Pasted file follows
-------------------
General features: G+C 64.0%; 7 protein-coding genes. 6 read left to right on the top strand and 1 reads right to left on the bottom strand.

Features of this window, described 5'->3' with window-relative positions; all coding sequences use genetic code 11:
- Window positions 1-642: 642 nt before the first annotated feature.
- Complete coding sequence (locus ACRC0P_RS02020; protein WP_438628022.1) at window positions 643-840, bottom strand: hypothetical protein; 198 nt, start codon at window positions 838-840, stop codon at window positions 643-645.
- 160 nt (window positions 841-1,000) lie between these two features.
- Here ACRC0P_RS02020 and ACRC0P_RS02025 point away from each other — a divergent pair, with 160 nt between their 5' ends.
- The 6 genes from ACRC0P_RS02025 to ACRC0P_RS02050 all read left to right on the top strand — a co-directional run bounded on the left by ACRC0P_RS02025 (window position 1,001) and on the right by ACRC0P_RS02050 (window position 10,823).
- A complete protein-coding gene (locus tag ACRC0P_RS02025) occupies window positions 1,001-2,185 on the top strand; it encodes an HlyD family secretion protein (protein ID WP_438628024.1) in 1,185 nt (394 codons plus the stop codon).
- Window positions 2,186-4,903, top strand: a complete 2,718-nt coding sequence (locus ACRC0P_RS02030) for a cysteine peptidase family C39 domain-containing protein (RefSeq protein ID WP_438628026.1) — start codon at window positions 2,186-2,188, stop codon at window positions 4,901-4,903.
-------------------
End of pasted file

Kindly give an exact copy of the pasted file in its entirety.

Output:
General features: G+C 64.0%; 7 protein-coding genes. 6 read left to right on the top strand and 1 reads right to left on the bottom strand.

Features of this window, described 5'->3' with window-relative positions; all coding sequences use genetic code 11:
- Window positions 1-642: 642 nt before the first annotated feature.
- Complete coding sequence (locus ACRC0P_RS02020; protein WP_438628022.1) at window positions 643-840, bottom strand: hypothetical protein; 198 nt, start codon at window positions 838-840, stop codon at window positions 643-645.
- 160 nt (window positions 841-1,000) lie between these two features.
- Here ACRC0P_RS02020 and ACRC0P_RS02025 point away from each other — a divergent pair, with 160 nt between their 5' ends.
- The 6 genes from ACRC0P_RS02025 to ACRC0P_RS02050 all read left to right on the top strand — a co-directional run bounded on the left by ACRC0P_RS02025 (window position 1,001) and on the right by ACRC0P_RS02050 (window position 10,823).
- A complete protein-coding gene (locus tag ACRC0P_RS02025) occupies window positions 1,001-2,185 on the top strand; it encodes an HlyD family secretion protein (protein ID WP_438628024.1) in 1,185 nt (394 codons plus the stop codon).
- Window positions 2,186-4,903, top strand: a complete 2,718-nt coding sequence (locus ACRC0P_RS02030) for a cysteine peptidase family C39 domain-containing protein (RefSeq protein ID WP_438628026.1) — start codon at window positions 2,186-2,188, stop codon at window positions 4,901-4,903.